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Kelty War Memorial

Kelty‘s War Memorial stands beside Station Road.

A greatcoated soldier with slung rifle on a square plinth.

Kelty War Memorial

Dedication, “To the glorious memory of the men of Kelty who gave their lives in the Great Wars 1914-1918 and 1939-1945,” plus Second World War names:-

Kelty War Memorial Dedication

East aspect. Great War names:-

Kelty, War Memorial, Great War Names

West aspect. Great War names:-

Kelty War Memorial

Lassodie War Memorial

Lassodie is a village that no longer exists. When the pits which were its main employment – and reason for being – closed, the land was cleared of housing. A condition of the original granting of mineral rights, apparently.

Nevertheless it has a War Memorial, which lies beside the B912 between the villages of Kingseat and Kelty in Fife, near Loch Fitty.

Lassodie War Memorial 2

Dedication. “Erected in grateful remembrance of the men of this village who fell in the Great War 1914-1918,” with below the “grow not old” lines from Laurence Binyon’s For the Fallen.

Lassodie War Memorial Dedication and Names

The Second World War dedication is inscribed on the southern side of the memorial. “To the glory of god and in memory of the men of Lassodie who fell in the 1939-1945 War.”

Lassodie War Memorial, World War 2 Dedication

Situation. In fenced off square by B912 between Kingseat and Kelty:-

Location, Lassodie War Memorial 4

Remembrance Poppies, Dunfermline

We quite often go into Dunfermline.

Late last October the town (Sorry, it’s a city now) was festooned with poppies in the run-up to Remembrance Day.

Carnegie Library, Abbot Street:-

Dunfermline Poppies, 2020

More Poppies, Dunfermline 2020

Lower High Street:-

Dunfermline Town Centre Poppies 2020

Carnegie Drive:-

Poppies on Safety Rails, Carnegie Drive, Dunfermline 2020

Dunfermline Roadside Poppy 2020

On main roundabout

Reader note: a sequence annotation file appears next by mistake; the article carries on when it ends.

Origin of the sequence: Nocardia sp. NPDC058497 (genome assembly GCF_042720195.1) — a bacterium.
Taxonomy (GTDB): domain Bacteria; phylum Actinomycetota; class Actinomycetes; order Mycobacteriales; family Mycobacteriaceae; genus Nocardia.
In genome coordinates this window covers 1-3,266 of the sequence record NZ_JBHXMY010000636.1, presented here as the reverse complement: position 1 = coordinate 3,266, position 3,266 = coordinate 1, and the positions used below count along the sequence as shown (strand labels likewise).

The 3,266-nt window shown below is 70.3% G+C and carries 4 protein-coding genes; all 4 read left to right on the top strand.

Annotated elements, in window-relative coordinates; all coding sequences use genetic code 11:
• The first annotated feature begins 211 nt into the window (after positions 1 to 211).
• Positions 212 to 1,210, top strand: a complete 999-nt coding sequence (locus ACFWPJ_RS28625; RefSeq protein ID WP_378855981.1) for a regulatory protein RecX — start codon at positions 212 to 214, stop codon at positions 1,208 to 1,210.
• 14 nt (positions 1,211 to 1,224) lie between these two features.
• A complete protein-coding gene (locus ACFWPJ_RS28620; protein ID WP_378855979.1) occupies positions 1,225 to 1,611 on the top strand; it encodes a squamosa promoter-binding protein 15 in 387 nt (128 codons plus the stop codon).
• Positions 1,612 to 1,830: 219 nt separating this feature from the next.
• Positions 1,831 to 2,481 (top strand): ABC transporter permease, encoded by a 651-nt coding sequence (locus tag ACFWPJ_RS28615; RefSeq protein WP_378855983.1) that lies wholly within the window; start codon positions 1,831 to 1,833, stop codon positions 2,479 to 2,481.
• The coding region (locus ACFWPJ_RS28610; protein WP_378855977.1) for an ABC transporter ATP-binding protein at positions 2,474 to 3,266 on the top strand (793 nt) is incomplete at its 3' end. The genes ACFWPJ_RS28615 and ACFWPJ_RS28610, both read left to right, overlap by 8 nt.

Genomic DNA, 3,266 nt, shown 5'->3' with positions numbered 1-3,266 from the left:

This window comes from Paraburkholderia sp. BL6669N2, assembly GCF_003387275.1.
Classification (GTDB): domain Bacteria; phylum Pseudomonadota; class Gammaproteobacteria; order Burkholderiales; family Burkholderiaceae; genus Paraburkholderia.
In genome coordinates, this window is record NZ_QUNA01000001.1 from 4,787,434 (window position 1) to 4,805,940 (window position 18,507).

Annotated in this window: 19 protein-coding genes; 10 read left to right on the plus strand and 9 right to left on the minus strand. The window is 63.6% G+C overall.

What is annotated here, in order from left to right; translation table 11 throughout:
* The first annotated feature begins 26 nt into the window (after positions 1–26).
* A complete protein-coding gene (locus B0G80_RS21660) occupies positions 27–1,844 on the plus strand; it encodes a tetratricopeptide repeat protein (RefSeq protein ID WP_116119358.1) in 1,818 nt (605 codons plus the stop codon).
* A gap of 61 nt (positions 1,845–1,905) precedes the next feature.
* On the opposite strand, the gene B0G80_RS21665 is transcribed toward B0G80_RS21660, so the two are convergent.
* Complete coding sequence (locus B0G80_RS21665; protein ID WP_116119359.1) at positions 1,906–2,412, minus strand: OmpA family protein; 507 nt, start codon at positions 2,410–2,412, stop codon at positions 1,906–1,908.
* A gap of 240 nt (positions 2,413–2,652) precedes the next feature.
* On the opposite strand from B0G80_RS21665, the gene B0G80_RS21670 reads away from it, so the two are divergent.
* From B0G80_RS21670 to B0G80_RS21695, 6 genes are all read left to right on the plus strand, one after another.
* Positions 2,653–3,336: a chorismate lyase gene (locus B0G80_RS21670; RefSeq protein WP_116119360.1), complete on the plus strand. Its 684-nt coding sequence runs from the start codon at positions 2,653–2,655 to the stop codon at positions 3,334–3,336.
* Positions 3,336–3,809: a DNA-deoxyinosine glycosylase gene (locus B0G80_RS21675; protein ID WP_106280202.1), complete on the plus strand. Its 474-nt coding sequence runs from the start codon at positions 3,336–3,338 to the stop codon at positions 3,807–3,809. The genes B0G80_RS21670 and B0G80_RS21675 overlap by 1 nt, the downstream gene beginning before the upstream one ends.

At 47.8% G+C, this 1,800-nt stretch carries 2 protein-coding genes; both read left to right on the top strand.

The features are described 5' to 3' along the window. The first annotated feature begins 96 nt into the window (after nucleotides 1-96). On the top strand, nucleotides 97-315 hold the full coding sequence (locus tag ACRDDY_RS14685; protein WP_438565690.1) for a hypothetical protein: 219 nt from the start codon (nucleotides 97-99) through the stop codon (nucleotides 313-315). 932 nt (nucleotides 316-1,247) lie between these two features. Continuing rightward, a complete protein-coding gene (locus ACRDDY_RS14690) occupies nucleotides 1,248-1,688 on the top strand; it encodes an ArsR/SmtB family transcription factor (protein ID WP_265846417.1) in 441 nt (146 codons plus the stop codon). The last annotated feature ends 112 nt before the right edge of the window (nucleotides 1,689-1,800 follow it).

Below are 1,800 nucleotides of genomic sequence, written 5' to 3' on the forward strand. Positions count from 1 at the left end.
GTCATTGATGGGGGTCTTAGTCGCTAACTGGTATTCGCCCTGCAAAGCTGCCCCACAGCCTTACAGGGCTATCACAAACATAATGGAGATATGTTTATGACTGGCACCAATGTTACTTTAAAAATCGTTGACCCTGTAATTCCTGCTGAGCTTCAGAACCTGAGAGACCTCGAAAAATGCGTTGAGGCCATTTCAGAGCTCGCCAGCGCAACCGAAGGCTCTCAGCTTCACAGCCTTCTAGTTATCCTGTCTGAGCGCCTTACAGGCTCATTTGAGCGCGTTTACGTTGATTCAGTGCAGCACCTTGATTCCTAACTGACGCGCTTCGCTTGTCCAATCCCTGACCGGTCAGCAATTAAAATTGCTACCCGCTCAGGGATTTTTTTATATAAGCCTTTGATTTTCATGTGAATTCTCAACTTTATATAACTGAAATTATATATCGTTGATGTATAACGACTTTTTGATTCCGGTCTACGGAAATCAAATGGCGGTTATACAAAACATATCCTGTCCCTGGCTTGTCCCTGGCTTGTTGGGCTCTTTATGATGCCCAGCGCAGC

Poppies on Roundabout, Dunfermline 2020

Appin Crescent:-

2020, Poppies, Dunfermline

None of the last tfour photographs was taken by the driver!

Aldborough

On the way back up from Peterborough we stopped off at the village of Aldborough in Yorkshire.

There are Roman remains there but the English Heritage site was shut due to Covid restrictions so we couldn’t access them. Maybe another time.

Aldborough is one of those English villages centred round a village green. It’s slightly unusual in that the green still has a maypole.

Aldborough Maypole

Maypole, Aldborough, Yorkshire

The other part of the green has a lovely oak tree on it:-

Oak Tree, village green, Aldborough, Yorkshire

There was the obligatory church (St Andrew’s):-

Aldborough Church, Yorkshire

St Andrew's Church, Aldborough, Yorkshire

Another historical hangover is the presence of stocks:-

Aldborough Stocks, Yorkshire

The memorial you can see beyond the stocks in the photo above was erected on the 50th anniversary of an air crash where due to the skill of the pilot the aeroplane narrowly avoided Aldborough. All seven crew were killed.

Air Crash Memorial, Aldborough

This stone is just along from the memorial. It records where MPs for Aldborough and Boroughbridge were elected in the days before the Great Reform Act of 1832. Was Aldborough a rotten borough?

Aldborough Election Site

War Memorials, Peterborough Cathedral

In St Sprite’s Chapel are these memorials (left) to members of the King’s School Peterborough (Scola Regia Petraburgensis) who lost their lives in World War 2 and (right) to members of St Peter’s Training College who died in the Great War:-

Peterborough Cathedral, World War 2 Memorial

Rolls of honour:-

Second World War Memorial, Peterborough Cathedral